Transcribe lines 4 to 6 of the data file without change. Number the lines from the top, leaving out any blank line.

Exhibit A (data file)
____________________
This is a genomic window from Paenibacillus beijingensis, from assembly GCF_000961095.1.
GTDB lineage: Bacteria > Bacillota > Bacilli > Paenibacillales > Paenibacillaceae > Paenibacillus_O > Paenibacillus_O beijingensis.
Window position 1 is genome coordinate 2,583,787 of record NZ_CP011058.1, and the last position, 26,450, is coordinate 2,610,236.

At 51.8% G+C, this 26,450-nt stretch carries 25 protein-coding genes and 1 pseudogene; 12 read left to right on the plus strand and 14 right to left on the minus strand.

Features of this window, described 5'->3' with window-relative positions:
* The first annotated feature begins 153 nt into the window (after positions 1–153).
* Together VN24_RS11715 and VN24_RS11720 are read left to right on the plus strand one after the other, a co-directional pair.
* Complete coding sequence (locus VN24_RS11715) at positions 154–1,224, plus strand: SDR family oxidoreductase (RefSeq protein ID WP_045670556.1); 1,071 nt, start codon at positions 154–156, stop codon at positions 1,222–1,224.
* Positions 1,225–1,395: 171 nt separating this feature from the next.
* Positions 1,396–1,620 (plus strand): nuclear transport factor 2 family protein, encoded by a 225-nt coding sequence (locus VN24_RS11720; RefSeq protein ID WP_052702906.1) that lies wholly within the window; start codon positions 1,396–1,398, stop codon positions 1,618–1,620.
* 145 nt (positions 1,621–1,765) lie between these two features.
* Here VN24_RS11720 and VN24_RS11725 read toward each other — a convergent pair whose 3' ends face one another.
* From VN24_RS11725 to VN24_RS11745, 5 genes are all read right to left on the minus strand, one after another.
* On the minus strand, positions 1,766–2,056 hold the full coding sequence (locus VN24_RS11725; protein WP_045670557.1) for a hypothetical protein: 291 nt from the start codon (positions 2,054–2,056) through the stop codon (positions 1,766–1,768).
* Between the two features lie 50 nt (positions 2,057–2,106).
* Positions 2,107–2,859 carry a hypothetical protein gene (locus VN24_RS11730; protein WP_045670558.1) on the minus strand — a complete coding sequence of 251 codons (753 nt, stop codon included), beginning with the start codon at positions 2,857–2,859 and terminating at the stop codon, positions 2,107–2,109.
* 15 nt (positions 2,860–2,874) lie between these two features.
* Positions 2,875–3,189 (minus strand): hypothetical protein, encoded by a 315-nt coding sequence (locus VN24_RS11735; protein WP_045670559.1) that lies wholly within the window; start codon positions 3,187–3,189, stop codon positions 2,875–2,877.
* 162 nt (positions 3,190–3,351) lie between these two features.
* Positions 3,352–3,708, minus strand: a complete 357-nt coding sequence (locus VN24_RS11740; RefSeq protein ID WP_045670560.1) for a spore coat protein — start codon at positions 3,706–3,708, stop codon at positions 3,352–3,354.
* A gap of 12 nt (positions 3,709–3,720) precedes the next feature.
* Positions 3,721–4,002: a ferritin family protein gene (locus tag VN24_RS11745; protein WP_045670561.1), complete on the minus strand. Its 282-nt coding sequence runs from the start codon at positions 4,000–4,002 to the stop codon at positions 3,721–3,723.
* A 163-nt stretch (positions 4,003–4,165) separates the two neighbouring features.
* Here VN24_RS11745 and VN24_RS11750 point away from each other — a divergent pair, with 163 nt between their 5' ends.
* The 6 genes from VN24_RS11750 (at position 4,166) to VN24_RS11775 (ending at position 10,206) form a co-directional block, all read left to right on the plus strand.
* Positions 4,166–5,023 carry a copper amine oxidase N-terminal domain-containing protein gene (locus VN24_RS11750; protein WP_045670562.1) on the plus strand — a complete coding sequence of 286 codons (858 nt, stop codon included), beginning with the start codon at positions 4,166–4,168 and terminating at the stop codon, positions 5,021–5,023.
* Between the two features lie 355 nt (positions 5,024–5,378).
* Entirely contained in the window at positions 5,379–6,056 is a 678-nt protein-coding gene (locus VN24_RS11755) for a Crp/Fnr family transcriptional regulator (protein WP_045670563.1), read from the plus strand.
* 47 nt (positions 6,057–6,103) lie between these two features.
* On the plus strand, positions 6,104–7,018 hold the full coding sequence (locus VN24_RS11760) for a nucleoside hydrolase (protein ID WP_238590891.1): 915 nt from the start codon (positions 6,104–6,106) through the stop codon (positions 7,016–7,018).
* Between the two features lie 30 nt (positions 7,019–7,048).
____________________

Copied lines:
At 51.8% G+C, this 26,450-nt stretch carries 25 protein-coding genes and 1 pseudogene; 12 read left to right on the plus strand and 14 right to left on the minus strand.

Features of this window, described 5'->3' with window-relative positions:
* The first annotated feature begins 153 nt into the window (after positions 1–153).